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Glossary of Computer Science
List of definitions of terms and concepts commonly used in computer science
A mathematical model for data types in which a data type is defined by its behavior (semantics) from the point of view of a user of the data, specifically in terms of possible values, possible operations on data of this type, and the behavior of these operations. This contrasts with data structures, which are concrete representations of data from the point of view of an implementer rather than a user.
One with only a signature and no implementation body. It is often used to specify that a subclass must provide an implementation of the method. Abstract methods are used to specify interfaces in some computer languages.
A method or mathematical process for problem-solving and for engineering algorithms. The design of algorithms is part of many solution theories of operation research, such as dynamic programming and divide-and-conquer. Techniques for designing and implementing algorithm designs are also called algorithm design patterns, such as the template method pattern and decorator pattern.
A property of an algorithm which relates to the number of computational resources used by the algorithm. An algorithm must be analyzed to determine its resource usage, and the efficiency of an algorithm can be measured based on usage of different resources. Algorithmic efficiency can be thought of as analogous to engineering productivity for a repeating or continuous process.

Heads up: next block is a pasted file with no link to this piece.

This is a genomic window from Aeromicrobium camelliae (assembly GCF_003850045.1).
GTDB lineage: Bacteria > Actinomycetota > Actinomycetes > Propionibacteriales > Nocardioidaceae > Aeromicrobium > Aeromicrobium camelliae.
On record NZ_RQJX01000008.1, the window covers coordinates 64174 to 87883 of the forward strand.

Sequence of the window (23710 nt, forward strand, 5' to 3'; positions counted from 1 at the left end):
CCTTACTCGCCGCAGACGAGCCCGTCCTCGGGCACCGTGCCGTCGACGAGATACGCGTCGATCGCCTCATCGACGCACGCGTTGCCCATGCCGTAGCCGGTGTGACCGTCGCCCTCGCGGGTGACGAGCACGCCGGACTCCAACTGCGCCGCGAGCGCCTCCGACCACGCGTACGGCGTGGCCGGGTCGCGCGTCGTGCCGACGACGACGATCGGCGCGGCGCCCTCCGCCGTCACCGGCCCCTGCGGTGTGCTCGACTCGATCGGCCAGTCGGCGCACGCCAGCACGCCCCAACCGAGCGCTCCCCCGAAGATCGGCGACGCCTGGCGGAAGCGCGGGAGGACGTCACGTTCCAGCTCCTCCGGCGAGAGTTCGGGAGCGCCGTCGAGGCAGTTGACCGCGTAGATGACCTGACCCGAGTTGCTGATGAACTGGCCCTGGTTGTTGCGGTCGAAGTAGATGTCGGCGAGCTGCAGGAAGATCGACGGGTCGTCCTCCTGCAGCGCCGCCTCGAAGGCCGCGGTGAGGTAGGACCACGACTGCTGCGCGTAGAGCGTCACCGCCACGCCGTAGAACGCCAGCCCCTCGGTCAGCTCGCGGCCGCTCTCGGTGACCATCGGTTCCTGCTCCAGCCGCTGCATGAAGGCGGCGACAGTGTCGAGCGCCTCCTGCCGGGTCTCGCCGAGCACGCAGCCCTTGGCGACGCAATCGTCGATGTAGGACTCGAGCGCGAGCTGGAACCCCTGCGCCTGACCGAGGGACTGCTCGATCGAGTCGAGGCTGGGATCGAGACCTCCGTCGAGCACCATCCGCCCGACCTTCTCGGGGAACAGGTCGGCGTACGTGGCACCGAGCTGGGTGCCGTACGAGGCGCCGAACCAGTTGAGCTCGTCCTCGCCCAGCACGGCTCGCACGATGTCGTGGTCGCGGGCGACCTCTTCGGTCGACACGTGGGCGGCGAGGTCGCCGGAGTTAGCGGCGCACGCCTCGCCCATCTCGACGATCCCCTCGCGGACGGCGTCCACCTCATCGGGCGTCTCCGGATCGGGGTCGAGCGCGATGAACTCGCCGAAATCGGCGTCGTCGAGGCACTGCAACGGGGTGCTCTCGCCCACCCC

A character encoding standard for electronic communications. ASCII codes represent text in computers, telecommunications equipment, and other devices. Most modern character-encoding schemes are based on ASCII, although they support many additional characters.
A data structure consisting of a collection of elements (values or variables), each identified by at least one array index or key. An array is stored such that the position of each element can be computed from its index tuple by a mathematical formula. The simplest type of data structure is a linear array, also called a one-dimensional array.
One of many kinds of tangible by-products produced during the development of software. Some artifacts (e.g. use cases, class diagrams, and other Unified Modeling Language (UML) models, requirements, and design documents) help describe the function, architecture, and design of software. Other artifacts are concerned with the process of development itself--such as project plans, business cases, and risk assessments.